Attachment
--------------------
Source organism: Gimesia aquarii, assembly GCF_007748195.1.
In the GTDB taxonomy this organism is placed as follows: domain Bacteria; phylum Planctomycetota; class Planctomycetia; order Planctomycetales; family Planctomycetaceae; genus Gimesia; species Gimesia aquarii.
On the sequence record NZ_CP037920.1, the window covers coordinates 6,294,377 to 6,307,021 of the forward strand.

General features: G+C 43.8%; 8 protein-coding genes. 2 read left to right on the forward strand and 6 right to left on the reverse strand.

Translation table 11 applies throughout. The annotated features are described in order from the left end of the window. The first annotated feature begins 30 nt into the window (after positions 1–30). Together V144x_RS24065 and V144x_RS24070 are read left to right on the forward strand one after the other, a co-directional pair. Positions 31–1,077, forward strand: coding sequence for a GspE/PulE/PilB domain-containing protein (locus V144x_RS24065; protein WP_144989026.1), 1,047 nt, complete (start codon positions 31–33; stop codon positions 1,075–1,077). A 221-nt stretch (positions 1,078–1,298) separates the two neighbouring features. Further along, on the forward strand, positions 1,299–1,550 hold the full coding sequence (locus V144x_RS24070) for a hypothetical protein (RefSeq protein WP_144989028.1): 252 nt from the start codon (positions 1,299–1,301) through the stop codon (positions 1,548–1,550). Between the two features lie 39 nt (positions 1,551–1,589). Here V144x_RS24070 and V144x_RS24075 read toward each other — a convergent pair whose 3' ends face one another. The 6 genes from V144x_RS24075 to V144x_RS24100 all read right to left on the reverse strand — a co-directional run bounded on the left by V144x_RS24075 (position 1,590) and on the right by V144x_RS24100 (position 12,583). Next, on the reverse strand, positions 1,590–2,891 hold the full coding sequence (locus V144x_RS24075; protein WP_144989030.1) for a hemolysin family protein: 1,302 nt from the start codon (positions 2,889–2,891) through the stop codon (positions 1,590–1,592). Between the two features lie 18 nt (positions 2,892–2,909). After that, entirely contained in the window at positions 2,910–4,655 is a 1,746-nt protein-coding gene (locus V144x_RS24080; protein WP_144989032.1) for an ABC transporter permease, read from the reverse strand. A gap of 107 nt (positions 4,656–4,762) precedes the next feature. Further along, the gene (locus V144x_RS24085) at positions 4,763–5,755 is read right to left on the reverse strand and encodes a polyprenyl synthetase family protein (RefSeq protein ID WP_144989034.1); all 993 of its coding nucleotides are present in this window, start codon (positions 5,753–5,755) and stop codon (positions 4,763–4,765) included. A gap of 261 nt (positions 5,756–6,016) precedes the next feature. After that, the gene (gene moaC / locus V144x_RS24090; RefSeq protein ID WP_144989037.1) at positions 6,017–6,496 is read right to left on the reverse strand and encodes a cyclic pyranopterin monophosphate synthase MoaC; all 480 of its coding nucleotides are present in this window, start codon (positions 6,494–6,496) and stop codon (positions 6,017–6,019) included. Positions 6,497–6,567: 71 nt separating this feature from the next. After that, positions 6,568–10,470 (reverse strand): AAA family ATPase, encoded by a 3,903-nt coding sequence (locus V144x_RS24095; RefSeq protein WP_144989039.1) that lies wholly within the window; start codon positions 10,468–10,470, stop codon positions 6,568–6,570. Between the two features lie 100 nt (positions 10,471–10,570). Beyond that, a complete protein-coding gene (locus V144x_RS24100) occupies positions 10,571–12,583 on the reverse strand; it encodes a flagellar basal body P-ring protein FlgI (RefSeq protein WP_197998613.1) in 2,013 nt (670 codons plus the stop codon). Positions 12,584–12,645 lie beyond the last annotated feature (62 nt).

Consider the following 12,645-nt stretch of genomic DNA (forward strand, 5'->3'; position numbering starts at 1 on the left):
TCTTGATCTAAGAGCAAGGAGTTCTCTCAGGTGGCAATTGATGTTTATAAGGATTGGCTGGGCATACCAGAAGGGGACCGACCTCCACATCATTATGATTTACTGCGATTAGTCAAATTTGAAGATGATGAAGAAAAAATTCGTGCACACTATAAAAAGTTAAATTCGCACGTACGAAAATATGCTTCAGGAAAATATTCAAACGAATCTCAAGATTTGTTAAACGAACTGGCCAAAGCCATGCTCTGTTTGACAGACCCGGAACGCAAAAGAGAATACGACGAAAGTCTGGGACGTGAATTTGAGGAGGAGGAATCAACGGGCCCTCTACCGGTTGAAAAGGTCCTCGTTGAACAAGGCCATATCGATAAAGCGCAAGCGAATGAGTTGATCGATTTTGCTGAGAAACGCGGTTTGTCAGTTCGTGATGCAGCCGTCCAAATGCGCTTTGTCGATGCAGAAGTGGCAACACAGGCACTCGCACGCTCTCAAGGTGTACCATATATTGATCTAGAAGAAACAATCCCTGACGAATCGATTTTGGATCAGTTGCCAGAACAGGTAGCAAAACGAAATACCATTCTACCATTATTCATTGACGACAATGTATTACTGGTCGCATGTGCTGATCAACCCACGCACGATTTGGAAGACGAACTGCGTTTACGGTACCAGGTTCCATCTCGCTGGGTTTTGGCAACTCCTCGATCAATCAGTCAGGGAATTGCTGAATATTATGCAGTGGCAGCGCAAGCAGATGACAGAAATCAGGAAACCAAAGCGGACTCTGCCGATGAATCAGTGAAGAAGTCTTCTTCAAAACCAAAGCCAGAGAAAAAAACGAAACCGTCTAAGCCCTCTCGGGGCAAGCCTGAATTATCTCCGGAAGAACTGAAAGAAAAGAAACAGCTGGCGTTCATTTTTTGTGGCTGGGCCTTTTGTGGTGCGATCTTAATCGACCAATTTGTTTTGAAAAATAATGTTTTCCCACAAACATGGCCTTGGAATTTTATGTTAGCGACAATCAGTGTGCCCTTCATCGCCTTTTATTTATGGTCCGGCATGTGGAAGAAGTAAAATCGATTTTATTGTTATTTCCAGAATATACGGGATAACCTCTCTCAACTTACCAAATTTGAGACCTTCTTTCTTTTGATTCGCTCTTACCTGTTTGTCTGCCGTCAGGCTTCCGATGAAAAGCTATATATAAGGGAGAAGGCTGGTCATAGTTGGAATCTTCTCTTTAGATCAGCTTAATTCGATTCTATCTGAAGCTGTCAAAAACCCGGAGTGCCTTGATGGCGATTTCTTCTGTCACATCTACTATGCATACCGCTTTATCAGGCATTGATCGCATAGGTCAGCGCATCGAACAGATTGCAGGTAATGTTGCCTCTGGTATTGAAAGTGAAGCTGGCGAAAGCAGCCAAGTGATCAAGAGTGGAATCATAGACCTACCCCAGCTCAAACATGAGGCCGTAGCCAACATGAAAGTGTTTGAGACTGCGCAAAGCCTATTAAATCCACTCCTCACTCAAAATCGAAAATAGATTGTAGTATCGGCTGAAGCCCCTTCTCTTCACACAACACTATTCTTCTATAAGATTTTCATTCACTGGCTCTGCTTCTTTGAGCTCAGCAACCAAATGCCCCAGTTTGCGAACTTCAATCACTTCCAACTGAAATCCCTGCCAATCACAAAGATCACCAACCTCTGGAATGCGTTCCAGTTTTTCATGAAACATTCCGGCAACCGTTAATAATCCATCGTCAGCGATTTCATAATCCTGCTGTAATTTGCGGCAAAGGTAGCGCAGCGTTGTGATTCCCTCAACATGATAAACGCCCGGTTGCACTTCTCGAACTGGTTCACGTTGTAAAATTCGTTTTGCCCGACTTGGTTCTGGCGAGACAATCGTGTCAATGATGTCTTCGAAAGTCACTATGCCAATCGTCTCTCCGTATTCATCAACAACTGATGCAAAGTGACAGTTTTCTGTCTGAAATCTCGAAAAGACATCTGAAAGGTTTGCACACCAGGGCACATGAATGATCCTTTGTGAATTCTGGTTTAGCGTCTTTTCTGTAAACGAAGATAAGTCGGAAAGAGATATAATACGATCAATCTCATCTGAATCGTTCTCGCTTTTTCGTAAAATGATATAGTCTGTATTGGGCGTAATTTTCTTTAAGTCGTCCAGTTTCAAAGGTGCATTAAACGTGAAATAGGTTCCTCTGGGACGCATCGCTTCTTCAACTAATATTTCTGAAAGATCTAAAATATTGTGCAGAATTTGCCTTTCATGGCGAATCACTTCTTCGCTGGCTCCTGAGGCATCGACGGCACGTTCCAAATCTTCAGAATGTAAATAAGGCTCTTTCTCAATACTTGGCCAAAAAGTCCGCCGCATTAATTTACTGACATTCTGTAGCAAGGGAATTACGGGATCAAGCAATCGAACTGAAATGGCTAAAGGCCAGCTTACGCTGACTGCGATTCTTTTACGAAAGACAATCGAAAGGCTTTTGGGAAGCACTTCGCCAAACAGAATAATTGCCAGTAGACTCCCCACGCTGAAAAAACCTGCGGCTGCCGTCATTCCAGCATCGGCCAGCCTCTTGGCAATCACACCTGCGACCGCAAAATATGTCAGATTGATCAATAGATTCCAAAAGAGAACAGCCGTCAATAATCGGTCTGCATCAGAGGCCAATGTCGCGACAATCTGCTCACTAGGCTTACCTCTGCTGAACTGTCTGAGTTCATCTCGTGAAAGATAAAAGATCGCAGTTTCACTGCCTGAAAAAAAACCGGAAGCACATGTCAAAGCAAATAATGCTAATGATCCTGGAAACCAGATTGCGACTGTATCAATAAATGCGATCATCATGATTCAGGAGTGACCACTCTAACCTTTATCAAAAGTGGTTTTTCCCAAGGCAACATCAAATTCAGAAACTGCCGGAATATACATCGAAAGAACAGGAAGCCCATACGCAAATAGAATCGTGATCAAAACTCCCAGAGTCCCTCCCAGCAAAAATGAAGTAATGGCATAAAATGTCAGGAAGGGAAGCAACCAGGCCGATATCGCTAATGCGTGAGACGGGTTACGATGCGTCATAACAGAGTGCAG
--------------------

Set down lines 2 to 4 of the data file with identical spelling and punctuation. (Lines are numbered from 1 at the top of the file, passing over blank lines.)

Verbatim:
In the GTDB taxonomy this organism is placed as follows: domain Bacteria; phylum Planctomycetota; class Planctomycetia; order Planctomycetales; family Planctomycetaceae; genus Gimesia; species Gimesia aquarii.
On the sequence record NZ_CP037920.1, the window covers coordinates 6,294,377 to 6,307,021 of the forward strand.

General features: G+C 43.8%; 8 protein-coding genes. 2 read left to right on the forward strand and 6 right to left on the reverse strand.